As I am currently in such a property, and it is another of those
"built like a brick outhouse" properties, would people recommend them?
(They are selling like hot cakes around here, as soon as they come on
the market.) Mine has solid walls throughout. It's got a driveway and
a decent-sized garden front and rear, in a quiet road. Just not where
I want to live any more. So perhaps a similar house in my preferred
area...? They don't look much from the outside, but there is not a
trace of MDF in them (other than the bits I've added, like the
worktop). They seem to be very solidly constructed and are excellent
value for money. I even like the slimline Crittall windows!
They are very variable. Sometimes they are excellent, sometimes they are
terrible, built with crumbly concrete, or those blocks made from straw.
Sounds like you have the former. Local knowledge, a good surveyor, or a good
eye for constructional detail are required with viewing.
I dug the top skim off, sealed it and self leveled it. I know it's a
"bodge" but it one I'm living with as I seriously cannot afford the
time/effort/hassle/money to dig out the downstairs floors to relay
them when and if I re-sell no one would question the under floor
Anyone had a buyers survey done where the carpets/flooring were even
touched nevermind lifted?
Tell me about it!
I bought a house and the surveyor said that
a) it had mains drainage and gas.
The top of the septic tank was clearly visible in the garden and there is
no gas within ten miles of here!
b) he said it was built in the 1930's.
It was built in 1960 ( and we had all the planning apps and plans to prove
c) he said an extension at the far end was wood framed and 1980's.
It was early 1970's and was brick and block construction.
It fact there was so little he got right I wondered if he had actually
surveyed the right house!.
The same company surveyed my 1950's ex council property too.
Similar catalogue of mistakes .
I had a b*gger of a job selling the house btw. It was poured concrete and
built like the proverbial ( rock hard) but because it was "non traditional
build" buyers had difficulty getting mortgages.
That coupled with the surveyors report which said wrongly that it had a
corroded frame. There was nothing wrong with the "frame" and to boot there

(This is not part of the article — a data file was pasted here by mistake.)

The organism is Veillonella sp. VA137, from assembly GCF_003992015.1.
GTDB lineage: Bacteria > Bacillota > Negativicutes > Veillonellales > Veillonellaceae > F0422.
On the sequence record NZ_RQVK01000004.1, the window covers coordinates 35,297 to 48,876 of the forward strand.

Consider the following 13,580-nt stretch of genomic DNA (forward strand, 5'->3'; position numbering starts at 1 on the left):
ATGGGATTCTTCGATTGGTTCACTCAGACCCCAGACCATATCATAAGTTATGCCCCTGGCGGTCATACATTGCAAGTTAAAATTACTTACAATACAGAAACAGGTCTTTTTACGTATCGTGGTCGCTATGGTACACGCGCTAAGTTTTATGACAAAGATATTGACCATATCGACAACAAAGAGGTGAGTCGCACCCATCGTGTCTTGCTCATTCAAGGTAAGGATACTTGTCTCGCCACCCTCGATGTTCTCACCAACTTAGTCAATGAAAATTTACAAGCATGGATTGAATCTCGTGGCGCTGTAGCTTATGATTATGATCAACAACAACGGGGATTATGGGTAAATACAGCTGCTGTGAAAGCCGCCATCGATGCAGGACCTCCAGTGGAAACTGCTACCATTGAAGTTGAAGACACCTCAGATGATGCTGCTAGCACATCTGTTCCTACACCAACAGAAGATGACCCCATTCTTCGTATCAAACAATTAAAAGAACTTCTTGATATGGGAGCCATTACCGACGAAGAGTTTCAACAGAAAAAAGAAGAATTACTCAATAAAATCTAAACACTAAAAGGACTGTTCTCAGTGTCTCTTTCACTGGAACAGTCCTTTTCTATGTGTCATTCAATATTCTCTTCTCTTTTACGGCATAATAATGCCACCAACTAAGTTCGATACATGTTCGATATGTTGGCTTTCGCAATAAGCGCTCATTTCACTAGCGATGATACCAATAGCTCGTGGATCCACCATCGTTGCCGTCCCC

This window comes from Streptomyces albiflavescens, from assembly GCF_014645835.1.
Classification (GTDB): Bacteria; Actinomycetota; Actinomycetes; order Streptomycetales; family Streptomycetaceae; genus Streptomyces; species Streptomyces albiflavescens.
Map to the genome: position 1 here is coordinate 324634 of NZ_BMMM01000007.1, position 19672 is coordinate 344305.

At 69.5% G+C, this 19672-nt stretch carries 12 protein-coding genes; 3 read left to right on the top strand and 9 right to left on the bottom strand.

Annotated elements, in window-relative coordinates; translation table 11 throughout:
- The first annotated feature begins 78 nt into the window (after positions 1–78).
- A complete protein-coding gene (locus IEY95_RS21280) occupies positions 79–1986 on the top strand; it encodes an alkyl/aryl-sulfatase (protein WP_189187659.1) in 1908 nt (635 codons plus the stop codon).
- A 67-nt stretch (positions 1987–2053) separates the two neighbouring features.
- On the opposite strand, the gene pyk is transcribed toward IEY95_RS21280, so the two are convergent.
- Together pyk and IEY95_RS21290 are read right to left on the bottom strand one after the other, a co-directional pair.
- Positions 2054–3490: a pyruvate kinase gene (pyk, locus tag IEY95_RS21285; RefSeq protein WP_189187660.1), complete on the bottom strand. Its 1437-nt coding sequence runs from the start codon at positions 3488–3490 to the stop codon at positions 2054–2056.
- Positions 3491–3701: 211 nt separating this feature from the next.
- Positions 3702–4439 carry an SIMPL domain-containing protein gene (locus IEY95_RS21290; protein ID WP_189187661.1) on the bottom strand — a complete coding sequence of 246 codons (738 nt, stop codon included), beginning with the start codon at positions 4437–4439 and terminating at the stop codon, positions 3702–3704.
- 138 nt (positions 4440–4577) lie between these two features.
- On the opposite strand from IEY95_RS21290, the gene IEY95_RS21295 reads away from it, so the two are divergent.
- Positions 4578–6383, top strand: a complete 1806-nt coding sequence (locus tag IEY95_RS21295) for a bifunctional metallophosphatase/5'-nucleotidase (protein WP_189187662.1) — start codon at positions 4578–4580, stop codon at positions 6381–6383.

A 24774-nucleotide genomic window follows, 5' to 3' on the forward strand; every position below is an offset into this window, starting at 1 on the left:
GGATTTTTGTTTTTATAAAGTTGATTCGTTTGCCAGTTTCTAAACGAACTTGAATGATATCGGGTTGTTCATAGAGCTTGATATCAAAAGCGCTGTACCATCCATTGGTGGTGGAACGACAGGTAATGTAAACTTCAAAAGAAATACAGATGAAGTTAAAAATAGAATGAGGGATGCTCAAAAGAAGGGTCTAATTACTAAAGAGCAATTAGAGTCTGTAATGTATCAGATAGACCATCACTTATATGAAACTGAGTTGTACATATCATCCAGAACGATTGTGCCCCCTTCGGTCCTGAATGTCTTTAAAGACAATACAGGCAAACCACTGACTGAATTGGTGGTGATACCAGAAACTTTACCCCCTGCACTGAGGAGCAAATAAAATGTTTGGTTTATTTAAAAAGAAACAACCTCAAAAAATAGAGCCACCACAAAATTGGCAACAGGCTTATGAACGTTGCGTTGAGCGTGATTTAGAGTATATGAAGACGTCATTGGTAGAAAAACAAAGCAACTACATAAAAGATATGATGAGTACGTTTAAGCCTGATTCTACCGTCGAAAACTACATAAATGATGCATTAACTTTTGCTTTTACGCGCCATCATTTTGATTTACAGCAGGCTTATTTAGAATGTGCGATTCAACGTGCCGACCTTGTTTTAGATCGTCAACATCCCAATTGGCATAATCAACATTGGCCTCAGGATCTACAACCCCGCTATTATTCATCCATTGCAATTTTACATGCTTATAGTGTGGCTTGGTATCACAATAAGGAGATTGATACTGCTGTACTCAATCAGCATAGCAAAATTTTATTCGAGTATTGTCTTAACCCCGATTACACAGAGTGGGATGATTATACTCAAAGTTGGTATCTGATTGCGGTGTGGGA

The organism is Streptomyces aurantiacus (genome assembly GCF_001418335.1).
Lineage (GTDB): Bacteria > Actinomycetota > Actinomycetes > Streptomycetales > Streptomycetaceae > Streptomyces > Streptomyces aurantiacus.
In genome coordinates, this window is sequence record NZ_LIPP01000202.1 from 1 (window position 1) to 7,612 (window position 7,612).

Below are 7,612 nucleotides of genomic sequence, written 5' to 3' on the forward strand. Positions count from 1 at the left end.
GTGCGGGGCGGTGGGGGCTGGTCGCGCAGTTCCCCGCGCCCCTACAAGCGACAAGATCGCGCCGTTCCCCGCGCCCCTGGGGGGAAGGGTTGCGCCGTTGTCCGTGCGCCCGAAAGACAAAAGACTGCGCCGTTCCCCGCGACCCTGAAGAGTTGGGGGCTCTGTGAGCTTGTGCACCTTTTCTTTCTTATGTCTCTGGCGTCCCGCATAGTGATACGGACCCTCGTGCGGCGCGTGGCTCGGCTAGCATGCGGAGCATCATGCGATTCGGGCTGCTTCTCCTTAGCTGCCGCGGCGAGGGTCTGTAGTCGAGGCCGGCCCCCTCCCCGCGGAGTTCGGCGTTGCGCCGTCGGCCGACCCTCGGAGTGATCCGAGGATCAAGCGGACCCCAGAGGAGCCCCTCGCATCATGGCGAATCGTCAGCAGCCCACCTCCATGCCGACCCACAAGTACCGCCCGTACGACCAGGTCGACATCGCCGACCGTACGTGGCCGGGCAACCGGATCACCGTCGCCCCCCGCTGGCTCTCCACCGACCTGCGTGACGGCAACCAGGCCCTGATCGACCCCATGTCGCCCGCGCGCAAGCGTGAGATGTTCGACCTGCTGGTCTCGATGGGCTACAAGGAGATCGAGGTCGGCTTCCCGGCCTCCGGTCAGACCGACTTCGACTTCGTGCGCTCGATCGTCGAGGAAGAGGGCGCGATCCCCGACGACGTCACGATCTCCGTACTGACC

wasnt any evidence of there being anything wrong with its structure either!
Having said all of that. In my experience most of the council houses built
in the 1950s are very well built and my house was lovely. large rooms and
garden and in a good location ( one of the best in town).
It was a good all round genuine house with no construction or finish
Certainly a far better buy than those new houses you get now.
I don't think we have poured concrete council houses down here (home
counties). These houses on this estate are standard block/brick
construction and, like I said, they are very sought after because they
are considered to be so solidly built, roomy, and often have quite
large gardens. Plus, the stigma makes them an affordable buy for
first-timers when even a terraced house can command a higher price (go
figure!). I reckon when the Londoners were moved here after the war
they must have felt like they were entering some kind of Shangri-la.
So I have absolutely no worries about selling mine when the time
Might be worth a localised investigation before you go to the expense of
ripping up the whole floor. I had a concrete floor replaced in my
similarly aged house after knocking two rooms into one, and finding the
floor levels were different in each room. The original floors had a
"DPM" of bitumen between the base and top screed.
OTOH, even if it has none, if it's not damp, why bother to touch it?
Damp proof membranes have been used since the Victorians (slate, blue
brick, bitumen). They weren't stupid, even if they didn't have
convenient rolls of plastic stuff to use.
If it looks dry, then leave it alone. If it's dry, then chances are
there's a layer of bitumen poured underneath there somewhere.
Council houses sell well not because of the quality of construction,
but rather that you can get them relatively cheap and be able to make
a tidy profit at sale time.
Condensation and [lack of central] heating tend to be the main
concerns. However the BRE has noted a number of construction problems
with the majority of system built properties.
In the few thousand that we manage, lifestyle and location (ie north
facing main elevations or direction of prevelent winds) can have a
dramatic impact on internal comfort and problems.
Bracing to roof trusses, movement in raft foundations, movement in
concrete wall panels, and internal box gutters are other commen
On 10 Aug 2003 08:12:05 -0700, firstname.lastname@example.org (dg) wrote:
Front is northish facing but hey who wants the sun shining into the tv
room all day. ;-) Much better onto the patio in the back...
Roof trusses are probably twice the thickness of new stuff, no panels
to move as it's a foot thick of solidish concrete, gutters are abestos
but hindsight is a handy thing. :-)
The last new house I was in I watched with some amusement as the owner
accidental fell into a wall while carrying a pc and punched a nice
hole through it (plasterboard)...
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